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DIABETES TODAY 2/5: What do diabetes patients value?

People with diabetes want technologies to ‘take the thinking out’ of managing their condition

One of the most overlooked aspects of living with diabetes is the ‘cognitive burden’, says Kyle Jacques Rose, Board Member of IDF Europe, a leading patient advocacy organisation. People with diabetes are trained to think about what they eat and when they should use medication, and they face constant reminders of their limitations throughout the day.

‘We constantly have to think about counting carbohydrates and glucose control if we are to avoid experiencing the rollercoaster of glycaemic variability where blood glucose swings form high to low, and vice versa,’ says Kyle. ‘Living with this burden takes its toll, often making it difficult to focus on family, work and other aspects of day-to-day life.’

Diabetes care has improved significantly in recent decades but, when it comes to delivering real value to patients, there is still room for improvement. ‘One aspect of care that the healthcare world has not been able to address is this cognitive burden,’ says Kyle who has insulin-dependent diabetes. ‘Coupled with the constant judgement by well-meaning friends and neighbours who frequently remind us of our limitations, on many days, it’s hard not to feel like you’re failing.’

As a result, an estimated one in four diabetes patients suffer depression. ‘To be freed from all of this and become more independent would be a huge achievement,’ says Kyle.

In addition, diabetes patients value tools that can prevent complications – such as kidney disease, blindness, and cardiovascular problems. These are serious concerns but may be less immediate to an otherwise-healthy person living with diabetes.

 

Age of the artificial pancreas?

So, how close are current technologies to providing glucose control without demanding constant input from patients? ‘Some technologies are making an incredible difference in people’s lives, but while existing tools have been improving, there is still no seamless toolkit that offers convenience and independence,” says Kyle.

One promising advance has been the development of continuous blood glucose monitoring. It makes it easier for patients but stay on top of their blood glucose levels. ‘This is tremendous and can help keep glucose levels in the normal range but it’s still quite clunky and requires patients to carry around a lot of kit.’

The most recent versions of the technology is the ‘hybrid closed loop insulin pump with continuous blood glucose monitoring’ – or artificial pancreas, for short. These systems have sensors that monitor blood glucose and can then respond by administering glucose if required. While not yet perfect, the principle of seamless and automatic glucose management is hugely attractive to patients.

However, this brings us to another issue: the need for technologies to be accessible. ‘The latest version of the technology will probably only be in the hands of a very small percentage of people with insulin-treated diabetes,’ explains Kyle. ‘We’re hoping for something that is not only seamless but also cost-efficient enough to be accessible right across Europe.’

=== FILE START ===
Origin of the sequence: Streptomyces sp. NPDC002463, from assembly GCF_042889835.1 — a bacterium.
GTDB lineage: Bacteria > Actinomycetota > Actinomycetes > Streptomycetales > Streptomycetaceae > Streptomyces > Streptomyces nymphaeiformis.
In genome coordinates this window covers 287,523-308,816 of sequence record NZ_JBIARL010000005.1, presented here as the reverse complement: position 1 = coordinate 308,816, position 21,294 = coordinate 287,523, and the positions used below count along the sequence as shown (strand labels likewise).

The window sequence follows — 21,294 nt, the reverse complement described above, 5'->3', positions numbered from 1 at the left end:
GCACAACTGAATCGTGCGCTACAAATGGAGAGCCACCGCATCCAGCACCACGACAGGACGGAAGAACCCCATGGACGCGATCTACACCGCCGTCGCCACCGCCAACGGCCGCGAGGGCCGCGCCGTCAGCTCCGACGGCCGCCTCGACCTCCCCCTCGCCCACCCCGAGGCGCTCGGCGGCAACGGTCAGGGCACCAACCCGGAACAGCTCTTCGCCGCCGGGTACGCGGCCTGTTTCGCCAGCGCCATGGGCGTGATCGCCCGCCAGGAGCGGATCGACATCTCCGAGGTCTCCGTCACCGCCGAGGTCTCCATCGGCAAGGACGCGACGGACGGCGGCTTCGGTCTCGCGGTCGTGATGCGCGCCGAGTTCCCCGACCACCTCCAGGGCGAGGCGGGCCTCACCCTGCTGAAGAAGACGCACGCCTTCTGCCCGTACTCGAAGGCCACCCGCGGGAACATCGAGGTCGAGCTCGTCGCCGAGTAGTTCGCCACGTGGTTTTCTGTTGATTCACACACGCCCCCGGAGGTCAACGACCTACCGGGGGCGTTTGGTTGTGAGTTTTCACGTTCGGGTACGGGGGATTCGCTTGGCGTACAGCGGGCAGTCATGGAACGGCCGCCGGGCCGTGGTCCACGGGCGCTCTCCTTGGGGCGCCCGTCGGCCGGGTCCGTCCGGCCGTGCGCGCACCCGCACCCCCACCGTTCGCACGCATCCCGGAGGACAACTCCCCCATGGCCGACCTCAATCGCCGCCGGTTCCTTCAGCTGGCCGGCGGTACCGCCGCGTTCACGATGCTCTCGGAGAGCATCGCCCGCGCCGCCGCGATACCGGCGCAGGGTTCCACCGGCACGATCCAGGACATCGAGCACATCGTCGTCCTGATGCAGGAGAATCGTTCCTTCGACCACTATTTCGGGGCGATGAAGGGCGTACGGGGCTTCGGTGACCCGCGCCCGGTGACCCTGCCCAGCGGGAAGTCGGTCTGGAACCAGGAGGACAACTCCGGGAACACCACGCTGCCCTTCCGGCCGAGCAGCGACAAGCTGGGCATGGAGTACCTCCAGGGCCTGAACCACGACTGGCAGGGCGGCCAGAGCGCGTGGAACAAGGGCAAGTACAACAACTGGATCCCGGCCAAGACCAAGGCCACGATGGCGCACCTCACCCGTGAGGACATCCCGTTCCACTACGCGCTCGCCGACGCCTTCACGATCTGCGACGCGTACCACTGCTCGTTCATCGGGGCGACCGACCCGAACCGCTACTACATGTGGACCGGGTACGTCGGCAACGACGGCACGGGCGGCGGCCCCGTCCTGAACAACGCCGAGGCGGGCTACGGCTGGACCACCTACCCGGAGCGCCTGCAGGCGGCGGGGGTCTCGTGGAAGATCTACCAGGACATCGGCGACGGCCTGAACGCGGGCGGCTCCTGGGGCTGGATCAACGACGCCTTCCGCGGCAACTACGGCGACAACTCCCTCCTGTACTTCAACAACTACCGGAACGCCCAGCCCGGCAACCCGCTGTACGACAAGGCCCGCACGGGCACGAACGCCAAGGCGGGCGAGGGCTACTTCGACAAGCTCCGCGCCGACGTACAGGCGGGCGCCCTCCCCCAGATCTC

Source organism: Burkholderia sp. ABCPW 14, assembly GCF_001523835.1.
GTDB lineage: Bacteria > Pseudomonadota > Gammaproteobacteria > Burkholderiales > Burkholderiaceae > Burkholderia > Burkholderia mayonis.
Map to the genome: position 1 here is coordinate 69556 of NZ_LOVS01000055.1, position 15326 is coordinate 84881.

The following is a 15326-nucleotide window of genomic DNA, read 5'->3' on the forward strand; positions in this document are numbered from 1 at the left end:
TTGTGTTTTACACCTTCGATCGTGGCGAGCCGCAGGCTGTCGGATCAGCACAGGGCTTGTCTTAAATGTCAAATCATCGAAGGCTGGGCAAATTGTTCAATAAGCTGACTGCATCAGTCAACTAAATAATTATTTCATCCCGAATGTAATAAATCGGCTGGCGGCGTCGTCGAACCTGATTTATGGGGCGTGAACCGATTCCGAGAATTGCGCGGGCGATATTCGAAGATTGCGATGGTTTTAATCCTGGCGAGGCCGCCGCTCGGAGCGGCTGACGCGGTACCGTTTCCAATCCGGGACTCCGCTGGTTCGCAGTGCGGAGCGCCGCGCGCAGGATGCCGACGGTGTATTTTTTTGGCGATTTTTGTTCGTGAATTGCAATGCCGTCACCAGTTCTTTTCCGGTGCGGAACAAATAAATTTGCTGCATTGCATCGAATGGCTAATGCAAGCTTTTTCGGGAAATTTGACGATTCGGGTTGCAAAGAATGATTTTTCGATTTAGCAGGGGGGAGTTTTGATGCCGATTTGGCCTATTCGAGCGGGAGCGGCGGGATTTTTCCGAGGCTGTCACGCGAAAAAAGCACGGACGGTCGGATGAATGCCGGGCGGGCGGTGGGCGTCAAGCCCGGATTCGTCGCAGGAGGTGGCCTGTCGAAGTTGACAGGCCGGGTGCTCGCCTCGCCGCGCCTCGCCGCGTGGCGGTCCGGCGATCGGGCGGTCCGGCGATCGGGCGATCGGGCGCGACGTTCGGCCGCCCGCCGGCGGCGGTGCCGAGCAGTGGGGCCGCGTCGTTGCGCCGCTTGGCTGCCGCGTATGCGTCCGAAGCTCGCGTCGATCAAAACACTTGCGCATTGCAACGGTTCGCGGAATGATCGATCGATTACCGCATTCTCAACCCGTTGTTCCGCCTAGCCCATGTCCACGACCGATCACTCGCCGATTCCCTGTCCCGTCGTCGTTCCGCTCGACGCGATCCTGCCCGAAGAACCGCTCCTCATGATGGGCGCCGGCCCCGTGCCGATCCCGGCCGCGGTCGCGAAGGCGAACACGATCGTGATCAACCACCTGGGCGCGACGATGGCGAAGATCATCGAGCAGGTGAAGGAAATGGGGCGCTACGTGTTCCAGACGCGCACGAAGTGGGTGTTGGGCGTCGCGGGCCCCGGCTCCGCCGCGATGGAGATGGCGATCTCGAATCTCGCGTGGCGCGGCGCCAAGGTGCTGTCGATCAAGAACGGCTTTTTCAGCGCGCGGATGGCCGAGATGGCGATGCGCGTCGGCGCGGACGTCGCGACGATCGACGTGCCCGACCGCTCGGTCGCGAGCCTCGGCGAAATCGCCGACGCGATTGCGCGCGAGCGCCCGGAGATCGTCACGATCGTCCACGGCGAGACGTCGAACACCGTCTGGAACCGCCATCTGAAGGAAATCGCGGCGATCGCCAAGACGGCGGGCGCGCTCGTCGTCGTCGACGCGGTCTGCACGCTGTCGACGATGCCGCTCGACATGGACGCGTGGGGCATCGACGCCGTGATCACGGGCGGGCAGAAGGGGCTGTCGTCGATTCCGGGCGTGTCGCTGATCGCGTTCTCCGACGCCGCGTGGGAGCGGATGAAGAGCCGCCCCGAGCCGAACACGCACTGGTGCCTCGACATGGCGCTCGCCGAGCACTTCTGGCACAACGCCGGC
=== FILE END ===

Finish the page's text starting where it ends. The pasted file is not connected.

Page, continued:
Patients’ views

Listening to patients’ voices has been an increasingly important part of healthcare product development and policymaking. In an era of value-based healthcare, which emphasises the delivery of outcomes that matter to patients, patient engagement has become increasingly important.

‘Patients need to be involved earlier rather than when a device or a regulation is close to the final stages,’ says Kyle. ‘I think things have gotten better over the past decade. I recognise that from an external perspective it may not seem easy to engage with patients throughout the process, but it is worthwhile in the long run and more importantly, it is the right thing to do.’

He speaks from experience. Kyle works with MySugr, a Vienna-based start-up that specialises in app-based care, whose reach has recently surpassed 1 million users. Their products are made by people with diabetes for people with diabetes. ‘From day one we have listened to patients,’ he says. ‘And while each individual has their own experience, the feedback we have received has helped shape our work. It’s a great example of what can be done.’

 

ABOUT KYLE JACQUES ROSE

Kyle Jacques Rose is the founder of Delta PM Diabetes where he serves as managing director. His primary focus is innovation in chronic disease therapy, community engagement and collaboration, and product awareness/training of health care professionals. Kyle is particularly interested in the aspect of digital engagement and motivation for better health outcomes. Both a healthcare industry veteran and avid patient advocate, Kyle’s previous work experience includes roles at Abbott, Medtronic, Sanofi, as well as NGOs such as International Diabetes Federation Europe, where he is a Board Member, and Team Type 1 and Team Type 2 (now Team Novo Nordisk) where he was a founding team member, director, and cyclist. 

He earned his B.S. in Engineering from Cornell University and his MBA from INSEAD. He belongs to INSEAD's Health Care Management Initiative as EiR Visiting Faculty after having previously served as presenting faculty at the Stanford University School of Medicine and College of Engineering BioDesign Program.  

Other affiliations include Advisor at INNODIA (International consortium under the EU Innovative Medicines Initiative), Steering Committee: EU Patient-Medtech Dialogue, Member - American Diabetes Association, Union Sports et Diabète (France), and Fédération Française des Diabétiques (Rhone Alpes, France).